Top Cyber Security Tips for Startups

“Anything out there is vulnerable to attack given enough time and resources.” – Kevin Mitnick

Kevin’s quote definitely summarises the value proposition for implementing security. It’s a constant cat-and-mouse game, always trying to gain the upper hand against the bad guys. Attempting this in a Startup can be a real ordeal whilst trying to juggle building a product and forming a sturdy team. The principle to follow therefore is to implement enough security so that the attacker requires so much more time and resources to target our infrastructure that he finds it unfruitful.

Following our recent Bird.i Roundtable session on Cyber Security we discussed what we believe to be the top five tips for a startup to follow. Your mileage may vary depending on the security expertise in your team; you may be able to bite off more or less than this list depending on the knowhow in your team.

Top 5 Cyber-Security Tips for Startups

1. Follow Security Best Practices recommended for your Cloud Provider.

In this day and age, it is difficult to imagine building a product using bare-metal resources. The ease and financial benefits will always force a company to gravitate towards a Cloud Services provider. While Cloud services simplify a lot of work, security is still the responsibility of the company. But there is no need for panic, as the Cloud Services provider invariably publishes best practices for security. Amazon Web Services, for example, publishes a whitepaper on best practices for security in AWS. Other articles, papers, etc originated in blog sites exist too. Invariably, these are written by people with sufficient expertise and avoids us re-inventing the wheel.

2. Implement ‘low hanging fruit’

These could be anything from password rules, 2 Factor Authentication to a password manager for the company. At the minimum, the following resources will be used in a Startup:
a) A Mail service. 
b) A communication service, typically Slack.
c) A workflow tool such as JIRA.
d) A Documentation tool such as Confluence.
e) Repository Management such as Github. Could be AWS CodeCommit too.
f) Cloud Service Provider such as AWS, Google Cloud or Microsoft Azure.
g) Social Networking tools such as Twitter, Facebook, LinkedIn, etc.

Depending on the company there could be more.

With time and company growth, enforcing password safety and rules will get difficult. Implementing established protocols and practices such as password complexity and life, Multi Factor Authentication and a Password Manager for all employees will in the long run prove beneficial. Furthermore, implementing these do not take effort or time, but their advantages are enormous.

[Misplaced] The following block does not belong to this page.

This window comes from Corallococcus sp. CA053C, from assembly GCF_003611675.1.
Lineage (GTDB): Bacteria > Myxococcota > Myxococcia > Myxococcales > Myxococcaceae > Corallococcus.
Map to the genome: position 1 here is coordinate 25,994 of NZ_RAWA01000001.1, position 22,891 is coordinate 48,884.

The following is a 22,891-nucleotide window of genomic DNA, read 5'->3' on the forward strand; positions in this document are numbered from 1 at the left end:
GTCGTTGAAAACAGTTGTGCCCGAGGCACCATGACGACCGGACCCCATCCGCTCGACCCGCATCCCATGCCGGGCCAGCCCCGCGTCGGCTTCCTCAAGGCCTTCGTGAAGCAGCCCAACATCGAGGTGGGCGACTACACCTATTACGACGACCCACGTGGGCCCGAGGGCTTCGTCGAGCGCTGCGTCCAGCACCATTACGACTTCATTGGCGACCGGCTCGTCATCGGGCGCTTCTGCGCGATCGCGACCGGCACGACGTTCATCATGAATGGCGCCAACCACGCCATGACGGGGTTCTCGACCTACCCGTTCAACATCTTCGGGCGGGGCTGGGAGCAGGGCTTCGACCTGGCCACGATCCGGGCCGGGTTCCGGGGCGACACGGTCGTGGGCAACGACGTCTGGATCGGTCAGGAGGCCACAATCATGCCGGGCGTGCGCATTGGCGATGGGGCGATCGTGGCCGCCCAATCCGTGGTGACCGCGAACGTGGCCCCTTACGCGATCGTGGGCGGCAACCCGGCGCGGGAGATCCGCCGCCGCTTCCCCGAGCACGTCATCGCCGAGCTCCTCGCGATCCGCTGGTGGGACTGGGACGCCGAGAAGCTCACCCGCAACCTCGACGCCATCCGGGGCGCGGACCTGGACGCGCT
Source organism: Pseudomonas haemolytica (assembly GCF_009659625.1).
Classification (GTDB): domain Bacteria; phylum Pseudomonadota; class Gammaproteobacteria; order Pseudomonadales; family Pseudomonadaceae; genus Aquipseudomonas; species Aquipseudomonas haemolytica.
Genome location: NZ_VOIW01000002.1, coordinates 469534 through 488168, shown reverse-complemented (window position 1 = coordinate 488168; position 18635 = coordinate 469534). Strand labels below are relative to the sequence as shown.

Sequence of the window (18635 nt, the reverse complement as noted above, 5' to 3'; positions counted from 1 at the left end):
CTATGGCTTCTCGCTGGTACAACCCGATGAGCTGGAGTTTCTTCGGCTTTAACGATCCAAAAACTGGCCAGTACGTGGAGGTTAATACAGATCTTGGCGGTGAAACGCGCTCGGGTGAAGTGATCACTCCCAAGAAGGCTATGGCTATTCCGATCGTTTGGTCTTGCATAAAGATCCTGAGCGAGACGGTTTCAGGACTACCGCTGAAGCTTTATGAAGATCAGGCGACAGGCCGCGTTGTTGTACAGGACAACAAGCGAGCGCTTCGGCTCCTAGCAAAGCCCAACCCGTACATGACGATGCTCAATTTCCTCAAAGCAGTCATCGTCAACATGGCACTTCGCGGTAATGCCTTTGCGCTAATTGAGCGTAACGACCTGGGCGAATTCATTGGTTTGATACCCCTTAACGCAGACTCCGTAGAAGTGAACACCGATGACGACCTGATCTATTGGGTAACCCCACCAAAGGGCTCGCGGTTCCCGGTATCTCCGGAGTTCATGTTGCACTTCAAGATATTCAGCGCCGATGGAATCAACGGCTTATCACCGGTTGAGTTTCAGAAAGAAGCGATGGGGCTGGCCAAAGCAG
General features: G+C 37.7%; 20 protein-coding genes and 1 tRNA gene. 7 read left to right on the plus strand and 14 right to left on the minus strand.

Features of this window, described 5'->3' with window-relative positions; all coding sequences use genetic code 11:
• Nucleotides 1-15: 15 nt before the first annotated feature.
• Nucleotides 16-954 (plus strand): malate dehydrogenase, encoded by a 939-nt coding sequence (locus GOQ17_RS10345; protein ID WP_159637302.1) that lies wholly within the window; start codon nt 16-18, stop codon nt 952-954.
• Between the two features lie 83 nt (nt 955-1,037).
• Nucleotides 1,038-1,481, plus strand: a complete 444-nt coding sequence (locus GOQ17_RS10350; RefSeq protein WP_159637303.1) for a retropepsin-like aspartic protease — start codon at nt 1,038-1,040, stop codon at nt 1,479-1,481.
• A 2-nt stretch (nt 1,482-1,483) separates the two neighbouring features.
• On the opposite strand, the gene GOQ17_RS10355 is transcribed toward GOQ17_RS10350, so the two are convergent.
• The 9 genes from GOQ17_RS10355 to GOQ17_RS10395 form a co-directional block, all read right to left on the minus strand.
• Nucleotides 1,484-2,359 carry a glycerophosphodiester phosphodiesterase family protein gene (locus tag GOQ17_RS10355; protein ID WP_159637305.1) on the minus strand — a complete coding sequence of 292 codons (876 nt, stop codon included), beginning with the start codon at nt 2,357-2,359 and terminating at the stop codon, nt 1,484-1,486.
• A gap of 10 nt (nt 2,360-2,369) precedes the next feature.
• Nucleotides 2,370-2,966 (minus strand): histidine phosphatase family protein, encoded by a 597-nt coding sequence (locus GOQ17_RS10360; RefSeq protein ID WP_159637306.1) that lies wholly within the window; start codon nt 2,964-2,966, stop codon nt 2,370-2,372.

3. Use the Secrets Manager that your Cloud provider offers.

Many Cloud Service providers offer a service that safely store passwords and secrets and then be securely retrieved in code over TLS/SSL. This obviates the problem of storing secrets such as database passwords, connection strings, resource identifiers in configuration files or repositories. AWS for example, offers a service called AWS Secrets in which passwords can be stored and can be retrieved from code over TLS. Further, these secrets can be rotated at a regular frequency offering an added layer of security.

4. Design your architecture around the data

Do so after duly classifying them into public, private and restricted. A corollary of the postulate, “Algorithms + Data Structures = Programs” (Courtesy, Niklaus Wirth) is the concept that Programs + Data = Product. Data forms the foundation of a company’s existence, especially that offers services. Data security, particularly of sensitive data is not only critical, but loss of such data can harm a company’s survival, reputation and finances. The best approach to mitigate such situations is to identify the classification of data even before creating it and then making sure that it resides behind the appropriate safeguards.

5. Use your Cloud Provider’s Audit / Trail Tools.

One of the biggest advantage any Cloud Service Provider offers is scalability. Provisioning compute and storage resources are just button clicks. Rapid prototyping and development on the cloud means that very often security takes a back seat. It sometimes helps if regular audits can be done to ensure that resources are safe and secure. One easy way to achieve this is to use your Cloud Provider’s Audit / Trail tools. For example, AWS offers a service called Trusted Advisor that generates a report on possible security violations in the resources. These include very liberal firewall rules, open policies for data stores, absence of MFA for users, etc.

This list is by no means exhaustive been arrived at after weighing the challenges in a startup in balancing between product development versus security. The list encompasses security measures that can be implemented easily. No doubt, there could be more tips added to this list!

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